By midday Wednesday, more than half of the miners trapped underground in Chile had been brought rescued.
They had been a half mile below the surface after a landslide Aug. 5.
The 17th miner brought up was Omar Reygadas, a 56-year-old widower who worked as an electrician and led one of three groups down below after the 33 men divided their duties to keep organized.
Reygadas has six children, 14 grandchildren and 4 great-grandchildren. He has spent three decades working the mines, and this is the third time he had been trapped underground.
The rescue has been proceeding smoothly and methodically, but somewhat faster than expected.
They've been riding up the more than 2,000 foot escape shaft in a special capsule. The 28-inch-diameter shaft has some curves, but Chile's health minister says the capsule has not been rotating as much as officials had expected as it moves through them. That's allowed the trip to go faster.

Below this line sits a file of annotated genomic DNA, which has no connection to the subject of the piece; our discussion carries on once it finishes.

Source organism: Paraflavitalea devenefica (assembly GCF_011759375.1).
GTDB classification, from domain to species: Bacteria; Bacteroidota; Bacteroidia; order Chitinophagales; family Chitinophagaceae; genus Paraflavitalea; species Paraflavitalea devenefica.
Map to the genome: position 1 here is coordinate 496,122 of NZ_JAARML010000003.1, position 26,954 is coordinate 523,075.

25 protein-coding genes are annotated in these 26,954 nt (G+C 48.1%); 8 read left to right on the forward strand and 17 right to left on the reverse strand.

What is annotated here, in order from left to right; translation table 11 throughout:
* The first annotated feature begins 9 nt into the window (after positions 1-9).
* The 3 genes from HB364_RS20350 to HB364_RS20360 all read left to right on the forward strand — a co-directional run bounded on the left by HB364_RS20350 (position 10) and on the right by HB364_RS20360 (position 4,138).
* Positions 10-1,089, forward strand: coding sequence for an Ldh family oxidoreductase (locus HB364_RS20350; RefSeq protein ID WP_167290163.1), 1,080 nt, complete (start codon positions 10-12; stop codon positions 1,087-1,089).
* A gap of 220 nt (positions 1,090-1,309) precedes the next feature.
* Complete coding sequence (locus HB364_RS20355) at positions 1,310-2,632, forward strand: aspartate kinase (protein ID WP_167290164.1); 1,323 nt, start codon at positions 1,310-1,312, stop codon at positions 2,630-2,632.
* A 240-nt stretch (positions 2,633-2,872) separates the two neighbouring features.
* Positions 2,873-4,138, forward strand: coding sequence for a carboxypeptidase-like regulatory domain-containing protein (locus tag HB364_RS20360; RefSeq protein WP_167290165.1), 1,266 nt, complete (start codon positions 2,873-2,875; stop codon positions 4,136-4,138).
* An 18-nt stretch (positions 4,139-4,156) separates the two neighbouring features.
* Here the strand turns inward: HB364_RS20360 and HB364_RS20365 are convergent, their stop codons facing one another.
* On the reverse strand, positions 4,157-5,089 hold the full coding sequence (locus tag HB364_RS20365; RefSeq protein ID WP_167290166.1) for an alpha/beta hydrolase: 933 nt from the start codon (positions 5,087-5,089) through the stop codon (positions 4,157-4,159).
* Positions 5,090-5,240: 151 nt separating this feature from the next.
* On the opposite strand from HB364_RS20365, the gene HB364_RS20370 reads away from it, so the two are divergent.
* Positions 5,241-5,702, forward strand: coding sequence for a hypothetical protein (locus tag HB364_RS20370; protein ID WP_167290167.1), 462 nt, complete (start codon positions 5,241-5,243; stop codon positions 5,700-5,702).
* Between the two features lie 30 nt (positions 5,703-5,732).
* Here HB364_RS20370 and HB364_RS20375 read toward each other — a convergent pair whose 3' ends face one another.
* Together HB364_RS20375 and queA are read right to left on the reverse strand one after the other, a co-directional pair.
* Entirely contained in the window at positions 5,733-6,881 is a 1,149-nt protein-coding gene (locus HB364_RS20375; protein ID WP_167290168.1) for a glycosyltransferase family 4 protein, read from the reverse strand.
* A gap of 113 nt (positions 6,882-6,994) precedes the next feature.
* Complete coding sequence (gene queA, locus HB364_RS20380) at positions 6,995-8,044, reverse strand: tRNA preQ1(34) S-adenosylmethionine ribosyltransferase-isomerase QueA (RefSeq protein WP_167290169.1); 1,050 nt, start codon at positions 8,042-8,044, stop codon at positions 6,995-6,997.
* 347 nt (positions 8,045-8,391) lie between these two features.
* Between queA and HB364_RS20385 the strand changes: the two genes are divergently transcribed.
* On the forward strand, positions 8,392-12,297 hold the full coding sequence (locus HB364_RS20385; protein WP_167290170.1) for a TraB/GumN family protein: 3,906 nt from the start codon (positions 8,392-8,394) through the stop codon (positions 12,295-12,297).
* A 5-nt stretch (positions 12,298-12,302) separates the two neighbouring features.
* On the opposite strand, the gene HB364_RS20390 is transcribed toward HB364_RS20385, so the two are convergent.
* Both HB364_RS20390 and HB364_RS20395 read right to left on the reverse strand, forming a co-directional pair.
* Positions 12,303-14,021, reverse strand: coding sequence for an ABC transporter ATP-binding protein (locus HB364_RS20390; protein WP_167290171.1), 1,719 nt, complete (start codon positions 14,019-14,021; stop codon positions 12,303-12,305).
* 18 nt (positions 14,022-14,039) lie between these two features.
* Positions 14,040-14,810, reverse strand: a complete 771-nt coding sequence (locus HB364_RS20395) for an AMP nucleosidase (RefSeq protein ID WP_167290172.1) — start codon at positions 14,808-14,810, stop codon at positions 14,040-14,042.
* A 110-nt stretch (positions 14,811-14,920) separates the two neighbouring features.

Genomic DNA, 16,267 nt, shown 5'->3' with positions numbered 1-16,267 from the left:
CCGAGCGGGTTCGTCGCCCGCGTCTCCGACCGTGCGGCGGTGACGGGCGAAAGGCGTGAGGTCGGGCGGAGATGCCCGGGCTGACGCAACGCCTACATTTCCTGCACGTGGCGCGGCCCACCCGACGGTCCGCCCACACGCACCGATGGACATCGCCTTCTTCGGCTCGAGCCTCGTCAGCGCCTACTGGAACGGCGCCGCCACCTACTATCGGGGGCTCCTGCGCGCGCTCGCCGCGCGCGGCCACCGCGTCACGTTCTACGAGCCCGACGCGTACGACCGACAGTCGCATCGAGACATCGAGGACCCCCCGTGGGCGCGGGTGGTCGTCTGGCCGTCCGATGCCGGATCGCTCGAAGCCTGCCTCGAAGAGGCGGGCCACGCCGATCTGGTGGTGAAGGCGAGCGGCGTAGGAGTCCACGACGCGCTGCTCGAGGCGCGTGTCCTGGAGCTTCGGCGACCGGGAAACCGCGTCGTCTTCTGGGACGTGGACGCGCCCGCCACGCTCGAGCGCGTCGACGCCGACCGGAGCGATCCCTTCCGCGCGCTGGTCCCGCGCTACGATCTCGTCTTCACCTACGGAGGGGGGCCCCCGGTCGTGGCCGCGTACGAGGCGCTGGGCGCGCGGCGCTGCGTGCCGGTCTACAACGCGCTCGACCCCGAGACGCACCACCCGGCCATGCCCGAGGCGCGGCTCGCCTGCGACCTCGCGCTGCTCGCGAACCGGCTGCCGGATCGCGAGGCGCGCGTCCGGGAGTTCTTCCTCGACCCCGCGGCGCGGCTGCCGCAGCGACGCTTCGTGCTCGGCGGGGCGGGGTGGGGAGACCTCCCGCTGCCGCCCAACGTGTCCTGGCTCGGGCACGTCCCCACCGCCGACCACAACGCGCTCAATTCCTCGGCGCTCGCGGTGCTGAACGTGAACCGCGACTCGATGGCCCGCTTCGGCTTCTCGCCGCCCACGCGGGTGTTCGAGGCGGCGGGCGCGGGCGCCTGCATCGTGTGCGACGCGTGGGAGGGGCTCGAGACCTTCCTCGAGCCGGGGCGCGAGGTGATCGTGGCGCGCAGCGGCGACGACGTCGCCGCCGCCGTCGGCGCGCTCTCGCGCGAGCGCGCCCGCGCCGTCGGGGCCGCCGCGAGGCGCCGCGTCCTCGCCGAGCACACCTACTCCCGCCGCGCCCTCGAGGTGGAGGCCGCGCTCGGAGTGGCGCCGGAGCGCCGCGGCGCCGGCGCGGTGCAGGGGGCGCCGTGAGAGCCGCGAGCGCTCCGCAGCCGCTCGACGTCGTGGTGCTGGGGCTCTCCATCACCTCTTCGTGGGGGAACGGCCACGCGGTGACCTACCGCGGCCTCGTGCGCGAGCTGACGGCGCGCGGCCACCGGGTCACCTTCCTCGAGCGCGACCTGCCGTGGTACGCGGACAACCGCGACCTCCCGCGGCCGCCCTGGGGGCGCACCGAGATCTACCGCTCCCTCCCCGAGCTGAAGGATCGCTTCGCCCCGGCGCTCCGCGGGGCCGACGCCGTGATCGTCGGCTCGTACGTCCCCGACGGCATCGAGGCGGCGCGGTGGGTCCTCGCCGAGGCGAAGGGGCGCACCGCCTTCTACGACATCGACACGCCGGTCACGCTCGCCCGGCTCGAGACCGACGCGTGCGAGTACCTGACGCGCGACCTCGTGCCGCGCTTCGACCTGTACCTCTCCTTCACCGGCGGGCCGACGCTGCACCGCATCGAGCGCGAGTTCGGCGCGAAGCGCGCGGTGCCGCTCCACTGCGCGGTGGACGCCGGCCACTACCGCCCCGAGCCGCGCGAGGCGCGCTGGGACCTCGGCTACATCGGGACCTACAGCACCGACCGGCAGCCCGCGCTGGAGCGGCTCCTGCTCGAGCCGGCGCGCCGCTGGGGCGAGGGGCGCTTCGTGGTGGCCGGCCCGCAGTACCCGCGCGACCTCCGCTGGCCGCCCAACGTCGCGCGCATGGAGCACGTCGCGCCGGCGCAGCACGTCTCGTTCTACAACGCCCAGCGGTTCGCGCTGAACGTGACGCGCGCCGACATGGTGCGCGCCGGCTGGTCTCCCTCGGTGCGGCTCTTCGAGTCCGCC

After 69 days, the miners have survived being trapped underground longer than anyone on record. Their vital signs are being closely monitored as they make the journey up the shaft.
They've been given a high-calorie liquid diet donated by NASA that's designed to prevent nausea from any rotation of the capsule.
At the current pace, all 33 miners should be out before sunrise Thursday.